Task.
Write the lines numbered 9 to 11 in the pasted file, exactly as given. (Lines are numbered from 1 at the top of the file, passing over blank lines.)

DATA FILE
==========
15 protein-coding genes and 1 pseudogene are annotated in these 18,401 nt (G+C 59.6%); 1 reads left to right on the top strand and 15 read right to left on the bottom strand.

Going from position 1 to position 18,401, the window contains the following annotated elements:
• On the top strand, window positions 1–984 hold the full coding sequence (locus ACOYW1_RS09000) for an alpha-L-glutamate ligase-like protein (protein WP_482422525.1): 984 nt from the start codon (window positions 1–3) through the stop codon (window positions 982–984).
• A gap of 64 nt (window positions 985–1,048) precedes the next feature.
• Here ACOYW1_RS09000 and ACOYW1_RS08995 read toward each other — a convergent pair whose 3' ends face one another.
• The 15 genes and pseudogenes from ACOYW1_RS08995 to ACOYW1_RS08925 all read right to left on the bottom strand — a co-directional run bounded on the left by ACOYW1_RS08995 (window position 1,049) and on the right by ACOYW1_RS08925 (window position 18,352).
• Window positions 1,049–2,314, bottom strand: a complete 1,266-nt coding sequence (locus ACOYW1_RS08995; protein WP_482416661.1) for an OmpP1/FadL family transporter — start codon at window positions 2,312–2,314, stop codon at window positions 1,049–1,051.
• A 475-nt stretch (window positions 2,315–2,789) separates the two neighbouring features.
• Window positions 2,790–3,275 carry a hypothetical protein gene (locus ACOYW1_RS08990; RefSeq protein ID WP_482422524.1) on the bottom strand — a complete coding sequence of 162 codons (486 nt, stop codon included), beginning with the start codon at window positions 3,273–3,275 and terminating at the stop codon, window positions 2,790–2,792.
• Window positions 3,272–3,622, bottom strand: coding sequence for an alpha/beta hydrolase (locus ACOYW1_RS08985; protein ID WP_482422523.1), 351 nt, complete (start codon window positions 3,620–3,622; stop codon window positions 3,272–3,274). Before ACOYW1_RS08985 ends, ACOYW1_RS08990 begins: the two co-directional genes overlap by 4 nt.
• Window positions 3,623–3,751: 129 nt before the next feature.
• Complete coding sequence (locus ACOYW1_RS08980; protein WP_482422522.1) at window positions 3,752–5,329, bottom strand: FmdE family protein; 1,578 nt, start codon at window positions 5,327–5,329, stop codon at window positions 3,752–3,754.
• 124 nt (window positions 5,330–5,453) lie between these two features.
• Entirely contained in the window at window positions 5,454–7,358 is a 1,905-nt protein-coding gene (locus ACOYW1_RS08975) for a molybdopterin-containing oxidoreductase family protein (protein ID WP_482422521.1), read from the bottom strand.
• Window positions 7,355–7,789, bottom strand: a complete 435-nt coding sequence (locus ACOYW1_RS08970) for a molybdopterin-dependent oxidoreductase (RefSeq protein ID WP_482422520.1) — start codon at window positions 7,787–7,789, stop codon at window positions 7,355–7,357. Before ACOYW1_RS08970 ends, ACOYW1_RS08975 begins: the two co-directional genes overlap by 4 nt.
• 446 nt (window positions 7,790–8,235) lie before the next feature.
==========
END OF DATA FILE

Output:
• Window positions 2,790–3,275 carry a hypothetical protein gene (locus ACOYW1_RS08990; RefSeq protein ID WP_482422524.1) on the bottom strand — a complete coding sequence of 162 codons (486 nt, stop codon included), beginning with the start codon at window positions 3,273–3,275 and terminating at the stop codon, window positions 2,790–2,792.
• Window positions 3,272–3,622, bottom strand: coding sequence for an alpha/beta hydrolase (locus ACOYW1_RS08985; protein ID WP_482422523.1), 351 nt, complete (start codon window positions 3,620–3,622; stop codon window positions 3,272–3,274). Before ACOYW1_RS08985 ends, ACOYW1_RS08990 begins: the two co-directional genes overlap by 4 nt.
• Window positions 3,623–3,751: 129 nt before the next feature.